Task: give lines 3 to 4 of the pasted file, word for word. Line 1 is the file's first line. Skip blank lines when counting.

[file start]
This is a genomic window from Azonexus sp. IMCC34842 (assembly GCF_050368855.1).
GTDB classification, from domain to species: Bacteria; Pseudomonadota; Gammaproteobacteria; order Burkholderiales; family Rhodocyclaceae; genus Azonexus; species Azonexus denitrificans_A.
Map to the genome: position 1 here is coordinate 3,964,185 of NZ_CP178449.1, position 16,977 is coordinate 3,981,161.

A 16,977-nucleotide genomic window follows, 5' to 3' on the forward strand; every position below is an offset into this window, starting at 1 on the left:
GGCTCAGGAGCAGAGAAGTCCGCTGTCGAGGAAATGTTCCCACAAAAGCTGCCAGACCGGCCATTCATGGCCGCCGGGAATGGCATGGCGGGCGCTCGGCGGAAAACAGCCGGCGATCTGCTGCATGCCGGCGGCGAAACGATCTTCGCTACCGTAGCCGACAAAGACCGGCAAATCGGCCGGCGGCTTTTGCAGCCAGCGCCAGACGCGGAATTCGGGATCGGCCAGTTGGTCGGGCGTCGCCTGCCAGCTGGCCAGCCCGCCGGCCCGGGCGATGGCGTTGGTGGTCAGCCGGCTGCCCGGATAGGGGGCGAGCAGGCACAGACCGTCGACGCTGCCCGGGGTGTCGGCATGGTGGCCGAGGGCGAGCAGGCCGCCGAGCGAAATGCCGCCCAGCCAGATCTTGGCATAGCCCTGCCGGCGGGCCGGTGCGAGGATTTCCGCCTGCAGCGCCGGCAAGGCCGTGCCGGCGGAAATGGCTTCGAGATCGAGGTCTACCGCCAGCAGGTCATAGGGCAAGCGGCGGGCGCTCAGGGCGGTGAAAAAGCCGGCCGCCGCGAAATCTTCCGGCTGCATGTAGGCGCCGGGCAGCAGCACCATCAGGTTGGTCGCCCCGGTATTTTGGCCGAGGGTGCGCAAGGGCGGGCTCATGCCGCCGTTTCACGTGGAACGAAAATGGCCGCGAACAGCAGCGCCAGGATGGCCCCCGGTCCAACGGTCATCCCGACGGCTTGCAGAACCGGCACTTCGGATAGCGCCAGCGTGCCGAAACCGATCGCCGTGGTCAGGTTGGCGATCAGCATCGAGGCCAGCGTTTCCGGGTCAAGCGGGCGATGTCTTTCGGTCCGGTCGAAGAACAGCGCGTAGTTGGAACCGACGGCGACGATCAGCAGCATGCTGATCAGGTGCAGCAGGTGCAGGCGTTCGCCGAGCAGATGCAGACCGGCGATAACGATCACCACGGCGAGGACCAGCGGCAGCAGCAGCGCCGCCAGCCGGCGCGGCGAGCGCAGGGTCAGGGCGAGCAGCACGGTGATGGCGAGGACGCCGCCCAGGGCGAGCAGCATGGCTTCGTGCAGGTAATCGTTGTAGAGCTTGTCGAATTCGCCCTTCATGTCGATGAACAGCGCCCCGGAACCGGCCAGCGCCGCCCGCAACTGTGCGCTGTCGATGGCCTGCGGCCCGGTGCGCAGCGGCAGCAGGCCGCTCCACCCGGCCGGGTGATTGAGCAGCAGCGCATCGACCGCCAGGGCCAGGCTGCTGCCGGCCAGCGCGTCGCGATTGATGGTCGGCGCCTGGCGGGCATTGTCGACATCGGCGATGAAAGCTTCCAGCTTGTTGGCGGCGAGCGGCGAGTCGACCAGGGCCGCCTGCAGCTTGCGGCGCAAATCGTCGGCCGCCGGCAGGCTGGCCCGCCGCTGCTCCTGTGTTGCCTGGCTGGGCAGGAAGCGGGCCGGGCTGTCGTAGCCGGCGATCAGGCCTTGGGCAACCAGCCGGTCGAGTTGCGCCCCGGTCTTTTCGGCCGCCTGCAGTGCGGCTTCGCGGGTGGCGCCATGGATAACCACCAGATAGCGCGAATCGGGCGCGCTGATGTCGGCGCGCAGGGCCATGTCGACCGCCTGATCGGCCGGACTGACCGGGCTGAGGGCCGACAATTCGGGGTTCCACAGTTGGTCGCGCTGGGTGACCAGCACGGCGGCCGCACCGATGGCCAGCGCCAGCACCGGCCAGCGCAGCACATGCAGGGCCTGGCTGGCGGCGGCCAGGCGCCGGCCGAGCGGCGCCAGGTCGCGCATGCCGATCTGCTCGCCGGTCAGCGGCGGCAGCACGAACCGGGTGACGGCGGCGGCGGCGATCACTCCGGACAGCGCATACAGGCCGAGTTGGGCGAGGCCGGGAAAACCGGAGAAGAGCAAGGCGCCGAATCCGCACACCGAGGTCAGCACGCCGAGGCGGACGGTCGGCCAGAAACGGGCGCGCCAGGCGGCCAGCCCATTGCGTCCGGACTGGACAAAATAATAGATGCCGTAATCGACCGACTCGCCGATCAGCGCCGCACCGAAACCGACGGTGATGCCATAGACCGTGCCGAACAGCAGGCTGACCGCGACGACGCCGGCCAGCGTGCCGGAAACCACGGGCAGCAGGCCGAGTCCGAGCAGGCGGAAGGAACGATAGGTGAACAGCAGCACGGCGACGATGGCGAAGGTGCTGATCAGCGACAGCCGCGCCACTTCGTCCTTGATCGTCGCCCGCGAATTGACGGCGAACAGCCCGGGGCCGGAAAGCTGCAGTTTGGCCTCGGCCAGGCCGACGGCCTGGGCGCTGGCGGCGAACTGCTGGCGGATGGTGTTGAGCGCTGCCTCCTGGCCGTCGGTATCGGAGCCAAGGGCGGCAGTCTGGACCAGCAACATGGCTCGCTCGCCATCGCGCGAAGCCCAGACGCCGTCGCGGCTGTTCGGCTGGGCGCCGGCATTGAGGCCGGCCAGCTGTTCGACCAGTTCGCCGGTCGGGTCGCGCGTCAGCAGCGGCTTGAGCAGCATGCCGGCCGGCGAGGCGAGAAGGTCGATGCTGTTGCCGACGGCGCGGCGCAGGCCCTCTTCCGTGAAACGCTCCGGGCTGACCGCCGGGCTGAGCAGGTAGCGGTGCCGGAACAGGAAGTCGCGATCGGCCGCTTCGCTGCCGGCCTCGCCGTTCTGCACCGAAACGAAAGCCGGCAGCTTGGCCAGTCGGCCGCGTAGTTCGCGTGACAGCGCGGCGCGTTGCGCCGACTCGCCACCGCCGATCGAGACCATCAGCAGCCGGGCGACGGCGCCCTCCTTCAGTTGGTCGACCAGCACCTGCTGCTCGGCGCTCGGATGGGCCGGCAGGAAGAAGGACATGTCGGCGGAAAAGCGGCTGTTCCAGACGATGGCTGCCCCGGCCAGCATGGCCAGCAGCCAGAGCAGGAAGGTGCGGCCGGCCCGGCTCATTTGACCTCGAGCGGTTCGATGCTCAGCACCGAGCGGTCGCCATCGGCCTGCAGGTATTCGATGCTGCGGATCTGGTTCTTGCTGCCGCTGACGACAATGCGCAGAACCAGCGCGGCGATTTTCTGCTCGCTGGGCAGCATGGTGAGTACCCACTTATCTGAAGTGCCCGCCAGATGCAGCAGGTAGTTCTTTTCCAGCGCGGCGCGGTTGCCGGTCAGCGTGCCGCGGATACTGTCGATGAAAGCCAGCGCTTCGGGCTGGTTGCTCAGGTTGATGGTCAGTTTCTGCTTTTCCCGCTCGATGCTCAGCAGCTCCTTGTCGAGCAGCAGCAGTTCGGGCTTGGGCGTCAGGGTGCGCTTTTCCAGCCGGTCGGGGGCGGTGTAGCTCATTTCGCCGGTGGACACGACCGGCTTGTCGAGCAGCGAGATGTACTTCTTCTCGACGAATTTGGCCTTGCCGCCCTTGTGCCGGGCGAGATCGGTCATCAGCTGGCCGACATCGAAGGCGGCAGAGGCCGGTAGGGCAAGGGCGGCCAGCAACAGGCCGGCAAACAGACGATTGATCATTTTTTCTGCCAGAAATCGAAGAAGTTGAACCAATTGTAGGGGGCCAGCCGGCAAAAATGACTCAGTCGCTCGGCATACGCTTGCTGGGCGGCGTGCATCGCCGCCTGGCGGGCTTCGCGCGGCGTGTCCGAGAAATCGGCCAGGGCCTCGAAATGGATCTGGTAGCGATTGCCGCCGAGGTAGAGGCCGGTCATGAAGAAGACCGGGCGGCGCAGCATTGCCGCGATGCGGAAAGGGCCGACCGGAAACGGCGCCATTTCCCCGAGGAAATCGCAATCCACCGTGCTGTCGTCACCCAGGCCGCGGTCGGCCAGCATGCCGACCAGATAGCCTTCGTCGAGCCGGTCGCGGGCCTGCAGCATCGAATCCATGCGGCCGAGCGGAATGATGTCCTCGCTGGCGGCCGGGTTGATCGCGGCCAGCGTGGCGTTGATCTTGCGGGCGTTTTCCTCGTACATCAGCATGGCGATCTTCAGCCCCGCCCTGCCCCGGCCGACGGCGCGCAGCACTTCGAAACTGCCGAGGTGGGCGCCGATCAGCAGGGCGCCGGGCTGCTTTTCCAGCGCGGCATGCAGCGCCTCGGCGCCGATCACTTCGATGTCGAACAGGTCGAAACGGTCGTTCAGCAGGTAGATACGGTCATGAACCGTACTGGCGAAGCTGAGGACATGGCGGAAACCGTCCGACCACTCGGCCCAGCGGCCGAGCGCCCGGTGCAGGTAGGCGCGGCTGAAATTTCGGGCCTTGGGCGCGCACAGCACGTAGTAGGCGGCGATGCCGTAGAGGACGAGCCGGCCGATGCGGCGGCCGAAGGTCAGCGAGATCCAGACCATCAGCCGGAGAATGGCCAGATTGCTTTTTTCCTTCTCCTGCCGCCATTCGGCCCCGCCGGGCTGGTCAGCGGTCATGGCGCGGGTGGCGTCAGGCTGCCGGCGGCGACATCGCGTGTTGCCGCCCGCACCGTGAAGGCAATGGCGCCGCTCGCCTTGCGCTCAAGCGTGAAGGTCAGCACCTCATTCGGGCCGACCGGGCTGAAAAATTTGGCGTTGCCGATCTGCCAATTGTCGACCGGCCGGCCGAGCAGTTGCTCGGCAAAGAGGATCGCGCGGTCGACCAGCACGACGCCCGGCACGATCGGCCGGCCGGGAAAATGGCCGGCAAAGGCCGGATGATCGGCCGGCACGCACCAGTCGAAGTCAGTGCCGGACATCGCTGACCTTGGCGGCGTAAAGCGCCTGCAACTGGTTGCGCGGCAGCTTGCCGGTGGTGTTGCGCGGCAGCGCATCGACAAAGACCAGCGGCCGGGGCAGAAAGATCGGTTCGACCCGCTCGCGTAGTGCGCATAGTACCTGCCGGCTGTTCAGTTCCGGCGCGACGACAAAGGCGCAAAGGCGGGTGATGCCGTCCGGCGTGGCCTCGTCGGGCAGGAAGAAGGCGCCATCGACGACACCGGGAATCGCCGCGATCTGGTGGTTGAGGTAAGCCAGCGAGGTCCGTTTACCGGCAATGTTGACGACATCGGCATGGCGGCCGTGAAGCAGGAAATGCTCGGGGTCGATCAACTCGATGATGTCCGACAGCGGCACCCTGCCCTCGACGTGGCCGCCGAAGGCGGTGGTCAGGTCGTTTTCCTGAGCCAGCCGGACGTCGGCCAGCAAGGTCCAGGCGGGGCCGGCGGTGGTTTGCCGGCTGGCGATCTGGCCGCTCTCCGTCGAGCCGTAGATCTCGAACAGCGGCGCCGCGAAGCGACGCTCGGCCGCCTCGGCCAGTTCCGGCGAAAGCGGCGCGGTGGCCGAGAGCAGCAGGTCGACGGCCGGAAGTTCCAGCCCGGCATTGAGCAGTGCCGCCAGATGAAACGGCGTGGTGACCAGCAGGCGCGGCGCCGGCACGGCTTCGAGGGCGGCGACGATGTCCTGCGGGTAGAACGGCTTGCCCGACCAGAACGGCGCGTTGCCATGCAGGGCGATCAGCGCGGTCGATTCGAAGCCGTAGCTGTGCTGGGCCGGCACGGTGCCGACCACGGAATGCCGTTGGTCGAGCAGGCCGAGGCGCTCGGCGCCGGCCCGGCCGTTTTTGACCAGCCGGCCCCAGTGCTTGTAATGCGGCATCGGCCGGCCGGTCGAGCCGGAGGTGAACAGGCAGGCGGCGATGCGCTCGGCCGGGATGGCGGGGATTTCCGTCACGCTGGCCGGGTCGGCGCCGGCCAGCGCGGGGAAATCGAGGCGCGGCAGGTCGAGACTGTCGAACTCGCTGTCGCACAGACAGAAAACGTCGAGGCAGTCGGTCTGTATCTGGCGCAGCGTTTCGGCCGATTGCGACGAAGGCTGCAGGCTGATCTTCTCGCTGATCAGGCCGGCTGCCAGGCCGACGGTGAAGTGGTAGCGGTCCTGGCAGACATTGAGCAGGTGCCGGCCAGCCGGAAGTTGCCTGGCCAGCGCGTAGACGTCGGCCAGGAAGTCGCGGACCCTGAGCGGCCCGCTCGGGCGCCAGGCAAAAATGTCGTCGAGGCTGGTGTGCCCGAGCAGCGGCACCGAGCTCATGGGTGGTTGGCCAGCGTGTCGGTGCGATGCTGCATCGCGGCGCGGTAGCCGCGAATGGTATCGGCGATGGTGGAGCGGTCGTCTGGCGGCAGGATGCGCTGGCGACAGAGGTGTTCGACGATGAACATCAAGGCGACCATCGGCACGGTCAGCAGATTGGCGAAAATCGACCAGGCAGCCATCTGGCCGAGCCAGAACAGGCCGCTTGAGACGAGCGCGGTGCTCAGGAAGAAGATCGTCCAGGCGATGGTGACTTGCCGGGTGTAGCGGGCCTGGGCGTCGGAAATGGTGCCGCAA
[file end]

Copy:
Map to the genome: position 1 here is coordinate 3,964,185 of NZ_CP178449.1, position 16,977 is coordinate 3,981,161.

A 16,977-nucleotide genomic window follows, 5' to 3' on the forward strand; every position below is an offset into this window, starting at 1 on the left: